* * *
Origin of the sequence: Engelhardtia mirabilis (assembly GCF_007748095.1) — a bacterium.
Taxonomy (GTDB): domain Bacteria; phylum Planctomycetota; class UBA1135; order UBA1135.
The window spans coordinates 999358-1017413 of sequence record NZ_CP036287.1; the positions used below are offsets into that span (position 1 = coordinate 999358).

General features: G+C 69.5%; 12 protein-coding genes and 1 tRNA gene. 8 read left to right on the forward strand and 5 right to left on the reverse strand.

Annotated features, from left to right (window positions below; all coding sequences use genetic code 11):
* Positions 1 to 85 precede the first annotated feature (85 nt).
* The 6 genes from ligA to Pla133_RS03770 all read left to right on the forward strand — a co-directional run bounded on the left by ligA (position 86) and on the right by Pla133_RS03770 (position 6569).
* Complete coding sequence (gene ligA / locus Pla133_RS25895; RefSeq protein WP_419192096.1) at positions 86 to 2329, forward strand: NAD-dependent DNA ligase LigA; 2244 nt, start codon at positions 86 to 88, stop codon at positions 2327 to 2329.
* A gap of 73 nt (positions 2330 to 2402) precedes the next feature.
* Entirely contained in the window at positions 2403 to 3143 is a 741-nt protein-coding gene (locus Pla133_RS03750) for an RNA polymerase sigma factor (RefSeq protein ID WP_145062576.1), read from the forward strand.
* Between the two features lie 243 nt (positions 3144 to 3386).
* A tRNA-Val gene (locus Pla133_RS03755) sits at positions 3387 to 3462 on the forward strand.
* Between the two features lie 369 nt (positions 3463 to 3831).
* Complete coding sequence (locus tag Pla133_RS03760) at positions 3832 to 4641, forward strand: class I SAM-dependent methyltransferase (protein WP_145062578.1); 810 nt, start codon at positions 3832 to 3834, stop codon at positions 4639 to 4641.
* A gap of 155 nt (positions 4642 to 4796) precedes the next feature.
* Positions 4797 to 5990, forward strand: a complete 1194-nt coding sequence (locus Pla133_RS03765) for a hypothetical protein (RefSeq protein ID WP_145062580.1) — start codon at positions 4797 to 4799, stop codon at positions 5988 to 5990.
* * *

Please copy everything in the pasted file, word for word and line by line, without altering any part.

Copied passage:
Origin of the sequence: Engelhardtia mirabilis (assembly GCF_007748095.1) — a bacterium.
Taxonomy (GTDB): domain Bacteria; phylum Planctomycetota; class UBA1135; order UBA1135.
The window spans coordinates 999358-1017413 of sequence record NZ_CP036287.1; the positions used below are offsets into that span (position 1 = coordinate 999358).

General features: G+C 69.5%; 12 protein-coding genes and 1 tRNA gene. 8 read left to right on the forward strand and 5 right to left on the reverse strand.

Annotated features, from left to right (window positions below; all coding sequences use genetic code 11):
* Positions 1 to 85 precede the first annotated feature (85 nt).
* The 6 genes from ligA to Pla133_RS03770 all read left to right on the forward strand — a co-directional run bounded on the left by ligA (position 86) and on the right by Pla133_RS03770 (position 6569).
* Complete coding sequence (gene ligA / locus Pla133_RS25895; RefSeq protein WP_419192096.1) at positions 86 to 2329, forward strand: NAD-dependent DNA ligase LigA; 2244 nt, start codon at positions 86 to 88, stop codon at positions 2327 to 2329.
* A gap of 73 nt (positions 2330 to 2402) precedes the next feature.
* Entirely contained in the window at positions 2403 to 3143 is a 741-nt protein-coding gene (locus Pla133_RS03750) for an RNA polymerase sigma factor (RefSeq protein ID WP_145062576.1), read from the forward strand.
* Between the two features lie 243 nt (positions 3144 to 3386).
* A tRNA-Val gene (locus Pla133_RS03755) sits at positions 3387 to 3462 on the forward strand.
* Between the two features lie 369 nt (positions 3463 to 3831).
* Complete coding sequence (locus tag Pla133_RS03760) at positions 3832 to 4641, forward strand: class I SAM-dependent methyltransferase (protein WP_145062578.1); 810 nt, start codon at positions 3832 to 3834, stop codon at positions 4639 to 4641.
* A gap of 155 nt (positions 4642 to 4796) precedes the next feature.
* Positions 4797 to 5990, forward strand: a complete 1194-nt coding sequence (locus Pla133_RS03765) for a hypothetical protein (RefSeq protein ID WP_145062580.1) — start codon at positions 4797 to 4799, stop codon at positions 5988 to 5990.